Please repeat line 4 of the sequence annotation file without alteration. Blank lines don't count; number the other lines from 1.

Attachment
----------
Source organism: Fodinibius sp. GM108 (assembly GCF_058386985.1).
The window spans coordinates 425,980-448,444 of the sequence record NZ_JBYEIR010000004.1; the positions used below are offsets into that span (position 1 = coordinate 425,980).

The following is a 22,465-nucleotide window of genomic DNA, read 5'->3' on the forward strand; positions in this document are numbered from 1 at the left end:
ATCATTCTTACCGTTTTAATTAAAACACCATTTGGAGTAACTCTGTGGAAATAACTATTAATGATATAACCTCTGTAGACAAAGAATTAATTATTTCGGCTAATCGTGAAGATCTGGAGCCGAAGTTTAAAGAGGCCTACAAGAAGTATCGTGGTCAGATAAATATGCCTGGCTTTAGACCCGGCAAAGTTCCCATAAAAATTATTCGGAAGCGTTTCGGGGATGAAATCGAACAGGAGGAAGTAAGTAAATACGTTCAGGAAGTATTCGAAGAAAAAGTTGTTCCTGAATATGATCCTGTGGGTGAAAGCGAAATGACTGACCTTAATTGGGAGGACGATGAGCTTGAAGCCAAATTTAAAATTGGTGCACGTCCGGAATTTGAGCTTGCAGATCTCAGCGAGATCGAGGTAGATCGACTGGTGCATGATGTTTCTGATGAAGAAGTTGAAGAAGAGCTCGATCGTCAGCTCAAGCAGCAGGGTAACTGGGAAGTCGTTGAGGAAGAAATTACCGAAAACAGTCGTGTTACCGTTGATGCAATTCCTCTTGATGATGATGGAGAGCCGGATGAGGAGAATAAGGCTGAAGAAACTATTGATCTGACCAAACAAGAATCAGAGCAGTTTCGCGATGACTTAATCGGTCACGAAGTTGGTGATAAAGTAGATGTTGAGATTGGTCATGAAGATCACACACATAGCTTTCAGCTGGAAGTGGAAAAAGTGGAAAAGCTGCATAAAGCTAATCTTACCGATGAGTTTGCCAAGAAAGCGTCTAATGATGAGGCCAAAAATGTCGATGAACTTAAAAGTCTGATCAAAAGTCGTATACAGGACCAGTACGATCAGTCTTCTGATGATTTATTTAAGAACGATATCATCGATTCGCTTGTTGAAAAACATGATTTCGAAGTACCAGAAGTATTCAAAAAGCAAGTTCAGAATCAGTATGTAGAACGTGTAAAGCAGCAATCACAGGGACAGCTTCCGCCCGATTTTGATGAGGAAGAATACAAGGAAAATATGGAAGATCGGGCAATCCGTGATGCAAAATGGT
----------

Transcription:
ATCATTCTTACCGTTTTAATTAAAACACCATTTGGAGTAACTCTGTGGAAATAACTATTAATGATATAACCTCTGTAGACAAAGAATTAATTATTTCGGCTAATCGTGAAGATCTGGAGCCGAAGTTTAAAGAGGCCTACAAGAAGTATCGTGGTCAGATAAATATGCCTGGCTTTAGACCCGGCAAAGTTCCCATAAAAATTATTCGGAAGCGTTTCGGGGATGAAATCGAACAGGAGGAAGTAAGTAAATACGTTCAGGAAGTATTCGAAGAAAAAGTTGTTCCTGAATATGATCCTGTGGGTGAAAGCGAAATGACTGACCTTAATTGGGAGGACGATGAGCTTGAAGCCAAATTTAAAATTGGTGCACGTCCGGAATTTGAGCTTGCAGATCTCAGCGAGATCGAGGTAGATCGACTGGTGCATGATGTTTCTGATGAAGAAGTTGAAGAAGAGCTCGATCGTCAGCTCAAGCAGCAGGGTAACTGGGAAGTCGTTGAGGAAGAAATTACCGAAAACAGTCGTGTTACCGTTGATGCAATTCCTCTTGATGATGATGGAGAGCCGGATGAGGAGAATAAGGCTGAAGAAACTATTGATCTGACCAAACAAGAATCAGAGCAGTTTCGCGATGACTTAATCGGTCACGAAGTTGGTGATAAAGTAGATGTTGAGATTGGTCATGAAGATCACACACATAGCTTTCAGCTGGAAGTGGAAAAAGTGGAAAAGCTGCATAAAGCTAATCTTACCGATGAGTTTGCCAAGAAAGCGTCTAATGATGAGGCCAAAAATGTCGATGAACTTAAAAGTCTGATCAAAAGTCGTATACAGGACCAGTACGATCAGTCTTCTGATGATTTATTTAAGAACGATATCATCGATTCGCTTGTTGAAAAACATGATTTCGAAGTACCAGAAGTATTCAAAAAGCAAGTTCAGAATCAGTATGTAGAACGTGTAAAGCAGCAATCACAGGGACAGCTTCCGCCCGATTTTGATGAGGAAGAATACAAGGAAAATATGGAAGATCGGGCAATCCGTGATGCAAAATGGT